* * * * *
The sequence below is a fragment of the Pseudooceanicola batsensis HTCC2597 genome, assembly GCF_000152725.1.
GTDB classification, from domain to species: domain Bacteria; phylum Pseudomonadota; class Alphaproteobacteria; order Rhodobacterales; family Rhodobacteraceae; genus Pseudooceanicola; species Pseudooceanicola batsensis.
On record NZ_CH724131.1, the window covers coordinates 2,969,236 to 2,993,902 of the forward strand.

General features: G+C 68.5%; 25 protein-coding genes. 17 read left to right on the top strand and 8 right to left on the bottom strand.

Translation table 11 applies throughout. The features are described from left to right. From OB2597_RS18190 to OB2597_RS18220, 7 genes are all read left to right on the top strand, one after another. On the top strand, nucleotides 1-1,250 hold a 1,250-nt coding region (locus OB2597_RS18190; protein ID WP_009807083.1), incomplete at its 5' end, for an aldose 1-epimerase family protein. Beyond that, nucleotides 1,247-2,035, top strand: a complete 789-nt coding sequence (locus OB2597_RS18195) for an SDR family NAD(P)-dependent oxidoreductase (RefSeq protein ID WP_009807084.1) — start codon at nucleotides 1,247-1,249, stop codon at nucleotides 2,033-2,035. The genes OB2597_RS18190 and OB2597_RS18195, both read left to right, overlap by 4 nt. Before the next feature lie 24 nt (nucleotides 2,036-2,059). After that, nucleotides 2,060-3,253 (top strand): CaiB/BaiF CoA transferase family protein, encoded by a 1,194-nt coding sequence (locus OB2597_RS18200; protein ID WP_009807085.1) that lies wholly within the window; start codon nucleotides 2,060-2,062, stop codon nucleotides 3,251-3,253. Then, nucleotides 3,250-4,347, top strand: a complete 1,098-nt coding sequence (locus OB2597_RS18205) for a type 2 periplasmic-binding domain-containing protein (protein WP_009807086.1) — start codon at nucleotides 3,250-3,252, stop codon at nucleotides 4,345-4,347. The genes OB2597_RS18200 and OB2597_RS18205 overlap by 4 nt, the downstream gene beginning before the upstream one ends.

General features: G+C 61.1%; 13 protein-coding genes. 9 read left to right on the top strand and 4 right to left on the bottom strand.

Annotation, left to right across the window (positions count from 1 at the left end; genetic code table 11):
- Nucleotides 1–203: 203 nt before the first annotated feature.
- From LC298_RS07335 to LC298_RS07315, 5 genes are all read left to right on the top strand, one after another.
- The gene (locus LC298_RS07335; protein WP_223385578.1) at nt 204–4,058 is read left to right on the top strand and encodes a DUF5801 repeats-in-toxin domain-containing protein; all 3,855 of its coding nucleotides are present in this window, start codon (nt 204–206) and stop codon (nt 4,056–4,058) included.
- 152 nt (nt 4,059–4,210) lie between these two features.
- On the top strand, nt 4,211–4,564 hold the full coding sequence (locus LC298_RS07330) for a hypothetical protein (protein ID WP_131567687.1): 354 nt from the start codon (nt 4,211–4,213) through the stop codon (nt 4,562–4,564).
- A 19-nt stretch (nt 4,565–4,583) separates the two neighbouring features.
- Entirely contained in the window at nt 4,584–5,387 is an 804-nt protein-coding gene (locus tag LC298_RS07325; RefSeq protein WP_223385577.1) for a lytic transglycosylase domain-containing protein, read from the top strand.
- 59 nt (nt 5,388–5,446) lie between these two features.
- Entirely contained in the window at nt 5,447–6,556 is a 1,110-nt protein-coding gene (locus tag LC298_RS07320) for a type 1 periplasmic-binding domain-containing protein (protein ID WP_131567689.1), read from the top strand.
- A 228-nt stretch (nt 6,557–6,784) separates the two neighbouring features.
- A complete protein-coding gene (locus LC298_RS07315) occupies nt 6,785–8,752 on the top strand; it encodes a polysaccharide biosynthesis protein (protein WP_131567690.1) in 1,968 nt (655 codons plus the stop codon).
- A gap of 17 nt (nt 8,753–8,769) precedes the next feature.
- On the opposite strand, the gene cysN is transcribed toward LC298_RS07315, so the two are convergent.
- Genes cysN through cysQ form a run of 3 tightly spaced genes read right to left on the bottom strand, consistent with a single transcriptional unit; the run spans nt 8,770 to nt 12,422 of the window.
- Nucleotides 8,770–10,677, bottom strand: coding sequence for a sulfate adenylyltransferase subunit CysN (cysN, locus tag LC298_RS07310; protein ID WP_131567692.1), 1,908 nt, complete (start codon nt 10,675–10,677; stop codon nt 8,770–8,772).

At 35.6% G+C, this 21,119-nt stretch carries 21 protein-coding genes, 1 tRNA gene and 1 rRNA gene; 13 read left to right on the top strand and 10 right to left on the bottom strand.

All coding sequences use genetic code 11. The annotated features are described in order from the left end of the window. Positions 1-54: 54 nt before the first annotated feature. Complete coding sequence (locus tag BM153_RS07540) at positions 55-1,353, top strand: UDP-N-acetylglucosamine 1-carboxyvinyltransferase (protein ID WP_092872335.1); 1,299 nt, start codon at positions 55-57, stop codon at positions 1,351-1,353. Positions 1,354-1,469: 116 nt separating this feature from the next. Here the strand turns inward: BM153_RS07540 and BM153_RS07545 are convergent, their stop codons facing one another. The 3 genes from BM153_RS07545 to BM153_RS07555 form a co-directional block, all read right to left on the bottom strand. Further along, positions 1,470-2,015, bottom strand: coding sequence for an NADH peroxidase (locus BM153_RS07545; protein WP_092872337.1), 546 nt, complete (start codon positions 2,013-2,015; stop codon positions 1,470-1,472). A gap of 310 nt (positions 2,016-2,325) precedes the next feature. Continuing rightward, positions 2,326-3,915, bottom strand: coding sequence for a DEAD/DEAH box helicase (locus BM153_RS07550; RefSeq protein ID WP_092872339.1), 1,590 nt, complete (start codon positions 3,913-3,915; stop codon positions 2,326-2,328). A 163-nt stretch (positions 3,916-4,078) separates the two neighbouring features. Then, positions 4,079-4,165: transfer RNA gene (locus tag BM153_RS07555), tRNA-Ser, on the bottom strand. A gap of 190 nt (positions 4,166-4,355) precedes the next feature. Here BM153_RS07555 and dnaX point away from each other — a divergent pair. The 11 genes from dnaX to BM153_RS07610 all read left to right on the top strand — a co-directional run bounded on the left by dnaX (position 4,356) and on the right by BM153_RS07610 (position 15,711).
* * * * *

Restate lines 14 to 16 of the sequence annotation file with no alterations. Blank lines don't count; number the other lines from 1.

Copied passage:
- Entirely contained in the window at nt 4,584–5,387 is an 804-nt protein-coding gene (locus tag LC298_RS07325; RefSeq protein WP_223385577.1) for a lytic transglycosylase domain-containing protein, read from the top strand.
- 59 nt (nt 5,388–5,446) lie between these two features.
- Entirely contained in the window at nt 5,447–6,556 is a 1,110-nt protein-coding gene (locus tag LC298_RS07320) for a type 1 periplasmic-binding domain-containing protein (protein ID WP_131567689.1), read from the top strand.